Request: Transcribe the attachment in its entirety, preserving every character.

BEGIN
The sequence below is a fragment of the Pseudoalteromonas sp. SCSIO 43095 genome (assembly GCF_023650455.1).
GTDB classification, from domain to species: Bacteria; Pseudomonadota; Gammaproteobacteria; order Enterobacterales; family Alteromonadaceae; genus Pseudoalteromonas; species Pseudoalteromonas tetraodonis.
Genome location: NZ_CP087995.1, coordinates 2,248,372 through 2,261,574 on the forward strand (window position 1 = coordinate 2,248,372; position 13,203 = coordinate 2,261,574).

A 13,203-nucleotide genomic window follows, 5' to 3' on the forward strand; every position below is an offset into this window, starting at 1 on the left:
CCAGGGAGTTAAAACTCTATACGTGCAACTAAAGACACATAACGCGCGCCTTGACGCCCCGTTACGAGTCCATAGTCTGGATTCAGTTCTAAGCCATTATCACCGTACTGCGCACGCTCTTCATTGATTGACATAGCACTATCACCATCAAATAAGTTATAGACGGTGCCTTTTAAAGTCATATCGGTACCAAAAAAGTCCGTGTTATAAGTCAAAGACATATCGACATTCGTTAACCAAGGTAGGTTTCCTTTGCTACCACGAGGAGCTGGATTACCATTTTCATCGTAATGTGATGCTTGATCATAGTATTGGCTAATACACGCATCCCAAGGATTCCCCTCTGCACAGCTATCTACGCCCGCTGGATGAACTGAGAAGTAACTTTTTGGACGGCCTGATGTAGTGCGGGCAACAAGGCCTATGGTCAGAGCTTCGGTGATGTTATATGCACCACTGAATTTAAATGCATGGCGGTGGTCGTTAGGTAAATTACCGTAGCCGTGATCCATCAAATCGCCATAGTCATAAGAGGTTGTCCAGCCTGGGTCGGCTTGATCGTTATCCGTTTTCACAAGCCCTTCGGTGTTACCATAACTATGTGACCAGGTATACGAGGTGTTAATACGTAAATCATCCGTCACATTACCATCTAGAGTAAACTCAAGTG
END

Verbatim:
The sequence below is a fragment of the Pseudoalteromonas sp. SCSIO 43095 genome (assembly GCF_023650455.1).
GTDB classification, from domain to species: Bacteria; Pseudomonadota; Gammaproteobacteria; order Enterobacterales; family Alteromonadaceae; genus Pseudoalteromonas; species Pseudoalteromonas tetraodonis.
Genome location: NZ_CP087995.1, coordinates 2,248,372 through 2,261,574 on the forward strand (window position 1 = coordinate 2,248,372; position 13,203 = coordinate 2,261,574).

A 13,203-nucleotide genomic window follows, 5' to 3' on the forward strand; every position below is an offset into this window, starting at 1 on the left:
CCAGGGAGTTAAAACTCTATACGTGCAACTAAAGACACATAACGCGCGCCTTGACGCCCCGTTACGAGTCCATAGTCTGGATTCAGTTCTAAGCCATTATCACCGTACTGCGCACGCTCTTCATTGATTGACATAGCACTATCACCATCAAATAAGTTATAGACGGTGCCTTTTAAAGTCATATCGGTACCAAAAAAGTCCGTGTTATAAGTCAAAGACATATCGACATTCGTTAACCAAGGTAGGTTTCCTTTGCTACCACGAGGAGCTGGATTACCATTTTCATCGTAATGTGATGCTTGATCATAGTATTGGCTAATACACGCATCCCAAGGATTCCCCTCTGCACAGCTATCTACGCCCGCTGGATGAACTGAGAAGTAACTTTTTGGACGGCCTGATGTAGTGCGGGCAACAAGGCCTATGGTCAGAGCTTCGGTGATGTTATATGCACCACTGAATTTAAATGCATGGCGGTGGTCGTTAGGTAAATTACCGTAGCCGTGATCCATCAAATCGCCATAGTCATAAGAGGTTGTCCAGCCTGGGTCGGCTTGATCGTTATCCGTTTTCACAAGCCCTTCGGTGTTACCATAACTATGTGACCAGGTATACGAGGTGTTAATACGTAAATCATCCGTCACATTACCATCTAGAGTAAACTCAAGTG